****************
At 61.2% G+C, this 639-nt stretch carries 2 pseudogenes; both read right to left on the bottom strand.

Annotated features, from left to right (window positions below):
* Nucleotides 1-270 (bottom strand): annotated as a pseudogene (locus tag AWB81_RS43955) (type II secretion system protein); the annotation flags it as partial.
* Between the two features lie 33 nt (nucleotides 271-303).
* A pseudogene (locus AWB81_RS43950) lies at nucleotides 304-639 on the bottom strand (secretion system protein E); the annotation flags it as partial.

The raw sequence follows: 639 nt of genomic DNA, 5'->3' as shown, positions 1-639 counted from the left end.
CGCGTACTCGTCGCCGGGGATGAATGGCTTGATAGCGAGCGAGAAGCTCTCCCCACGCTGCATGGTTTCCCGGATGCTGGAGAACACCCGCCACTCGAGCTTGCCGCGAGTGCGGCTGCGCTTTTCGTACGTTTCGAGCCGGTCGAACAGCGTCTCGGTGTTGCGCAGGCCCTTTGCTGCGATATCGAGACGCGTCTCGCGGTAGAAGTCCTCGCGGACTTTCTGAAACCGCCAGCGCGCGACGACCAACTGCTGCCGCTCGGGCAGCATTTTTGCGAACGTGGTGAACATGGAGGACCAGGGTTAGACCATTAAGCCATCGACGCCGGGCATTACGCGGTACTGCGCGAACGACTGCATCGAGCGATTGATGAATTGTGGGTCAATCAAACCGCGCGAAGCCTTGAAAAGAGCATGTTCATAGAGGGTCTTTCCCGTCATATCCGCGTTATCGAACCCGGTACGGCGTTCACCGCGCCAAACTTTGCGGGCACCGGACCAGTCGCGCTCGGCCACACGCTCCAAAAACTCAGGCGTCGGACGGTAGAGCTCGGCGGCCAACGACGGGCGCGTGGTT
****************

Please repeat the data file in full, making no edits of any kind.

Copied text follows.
At 61.2% G+C, this 639-nt stretch carries 2 pseudogenes; both read right to left on the bottom strand.

Annotated features, from left to right (window positions below):
* Nucleotides 1-270 (bottom strand): annotated as a pseudogene (locus tag AWB81_RS43955) (type II secretion system protein); the annotation flags it as partial.
* Between the two features lie 33 nt (nucleotides 271-303).
* A pseudogene (locus AWB81_RS43950) lies at nucleotides 304-639 on the bottom strand (secretion system protein E); the annotation flags it as partial.

The raw sequence follows: 639 nt of genomic DNA, 5'->3' as shown, positions 1-639 counted from the left end.
CGCGTACTCGTCGCCGGGGATGAATGGCTTGATAGCGAGCGAGAAGCTCTCCCCACGCTGCATGGTTTCCCGGATGCTGGAGAACACCCGCCACTCGAGCTTGCCGCGAGTGCGGCTGCGCTTTTCGTACGTTTCGAGCCGGTCGAACAGCGTCTCGGTGTTGCGCAGGCCCTTTGCTGCGATATCGAGACGCGTCTCGCGGTAGAAGTCCTCGCGGACTTTCTGAAACCGCCAGCGCGCGACGACCAACTGCTGCCGCTCGGGCAGCATTTTTGCGAACGTGGTGAACATGGAGGACCAGGGTTAGACCATTAAGCCATCGACGCCGGGCATTACGCGGTACTGCGCGAACGACTGCATCGAGCGATTGATGAATTGTGGGTCAATCAAACCGCGCGAAGCCTTGAAAAGAGCATGTTCATAGAGGGTCTTTCCCGTCATATCCGCGTTATCGAACCCGGTACGGCGTTCACCGCGCCAAACTTTGCGGGCACCGGACCAGTCGCGCTCGGCCACACGCTCCAAAAACTCAGGCGTCGGACGGTAGAGCTCGGCGGCCAACGACGGGCGCGTGGTT